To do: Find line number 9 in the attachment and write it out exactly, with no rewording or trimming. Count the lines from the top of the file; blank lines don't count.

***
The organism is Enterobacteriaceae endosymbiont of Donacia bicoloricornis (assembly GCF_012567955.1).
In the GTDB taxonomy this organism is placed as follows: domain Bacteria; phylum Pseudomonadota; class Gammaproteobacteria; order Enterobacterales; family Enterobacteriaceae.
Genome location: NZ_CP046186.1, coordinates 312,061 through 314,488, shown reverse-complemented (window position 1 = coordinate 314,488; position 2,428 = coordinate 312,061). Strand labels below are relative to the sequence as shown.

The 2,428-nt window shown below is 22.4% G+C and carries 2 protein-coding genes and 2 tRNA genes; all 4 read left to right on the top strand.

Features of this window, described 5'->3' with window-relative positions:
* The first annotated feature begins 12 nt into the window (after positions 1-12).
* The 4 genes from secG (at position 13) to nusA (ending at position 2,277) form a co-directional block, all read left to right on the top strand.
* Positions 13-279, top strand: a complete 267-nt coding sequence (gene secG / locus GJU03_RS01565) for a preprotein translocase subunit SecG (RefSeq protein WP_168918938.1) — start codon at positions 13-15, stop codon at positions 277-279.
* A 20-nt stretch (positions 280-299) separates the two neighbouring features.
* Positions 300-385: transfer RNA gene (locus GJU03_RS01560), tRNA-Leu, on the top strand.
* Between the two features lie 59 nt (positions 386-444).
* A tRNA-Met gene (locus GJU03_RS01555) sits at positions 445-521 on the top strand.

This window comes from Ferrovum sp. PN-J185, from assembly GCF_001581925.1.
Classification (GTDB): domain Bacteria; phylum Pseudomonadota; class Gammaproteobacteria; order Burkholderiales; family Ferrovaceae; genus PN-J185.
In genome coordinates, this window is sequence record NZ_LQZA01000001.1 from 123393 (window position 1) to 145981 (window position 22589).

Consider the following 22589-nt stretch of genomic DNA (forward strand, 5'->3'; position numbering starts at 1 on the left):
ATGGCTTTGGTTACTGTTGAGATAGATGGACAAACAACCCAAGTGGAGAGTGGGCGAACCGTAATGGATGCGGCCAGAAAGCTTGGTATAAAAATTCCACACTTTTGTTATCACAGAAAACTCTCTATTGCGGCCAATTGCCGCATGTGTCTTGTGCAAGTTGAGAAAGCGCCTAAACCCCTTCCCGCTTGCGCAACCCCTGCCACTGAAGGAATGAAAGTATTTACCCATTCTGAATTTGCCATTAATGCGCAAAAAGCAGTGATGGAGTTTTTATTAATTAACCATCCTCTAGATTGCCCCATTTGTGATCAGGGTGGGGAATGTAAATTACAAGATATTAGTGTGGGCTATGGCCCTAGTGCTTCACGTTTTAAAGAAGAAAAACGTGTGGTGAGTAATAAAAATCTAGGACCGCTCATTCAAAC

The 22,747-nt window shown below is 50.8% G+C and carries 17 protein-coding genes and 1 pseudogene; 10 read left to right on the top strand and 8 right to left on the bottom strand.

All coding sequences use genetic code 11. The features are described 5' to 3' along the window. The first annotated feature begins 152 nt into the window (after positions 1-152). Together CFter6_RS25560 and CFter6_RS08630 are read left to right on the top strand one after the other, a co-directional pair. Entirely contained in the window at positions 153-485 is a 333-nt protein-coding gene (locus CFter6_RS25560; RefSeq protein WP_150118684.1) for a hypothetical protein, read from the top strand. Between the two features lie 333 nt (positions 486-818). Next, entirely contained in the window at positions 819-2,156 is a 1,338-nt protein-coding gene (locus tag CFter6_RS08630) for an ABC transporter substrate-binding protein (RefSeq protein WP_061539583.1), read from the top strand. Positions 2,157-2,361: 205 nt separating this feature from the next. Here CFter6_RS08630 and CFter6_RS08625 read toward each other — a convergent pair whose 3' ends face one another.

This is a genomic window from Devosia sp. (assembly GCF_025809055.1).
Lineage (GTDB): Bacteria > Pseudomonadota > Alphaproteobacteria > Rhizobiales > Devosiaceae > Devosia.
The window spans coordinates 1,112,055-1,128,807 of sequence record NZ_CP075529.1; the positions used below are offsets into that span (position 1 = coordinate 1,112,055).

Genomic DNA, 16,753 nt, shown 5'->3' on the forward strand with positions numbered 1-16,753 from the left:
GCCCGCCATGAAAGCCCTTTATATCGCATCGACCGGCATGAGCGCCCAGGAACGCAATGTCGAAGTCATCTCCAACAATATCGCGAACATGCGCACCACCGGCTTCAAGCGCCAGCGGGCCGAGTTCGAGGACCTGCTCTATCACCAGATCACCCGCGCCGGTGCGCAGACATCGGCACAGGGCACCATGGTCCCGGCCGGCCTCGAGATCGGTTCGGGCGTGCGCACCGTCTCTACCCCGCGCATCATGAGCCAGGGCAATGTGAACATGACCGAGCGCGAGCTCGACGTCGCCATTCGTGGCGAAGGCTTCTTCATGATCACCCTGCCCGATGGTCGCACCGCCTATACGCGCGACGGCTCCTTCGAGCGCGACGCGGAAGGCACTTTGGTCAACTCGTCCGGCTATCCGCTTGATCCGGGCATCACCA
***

* A 20-nt stretch (positions 280-299) separates the two neighbouring features.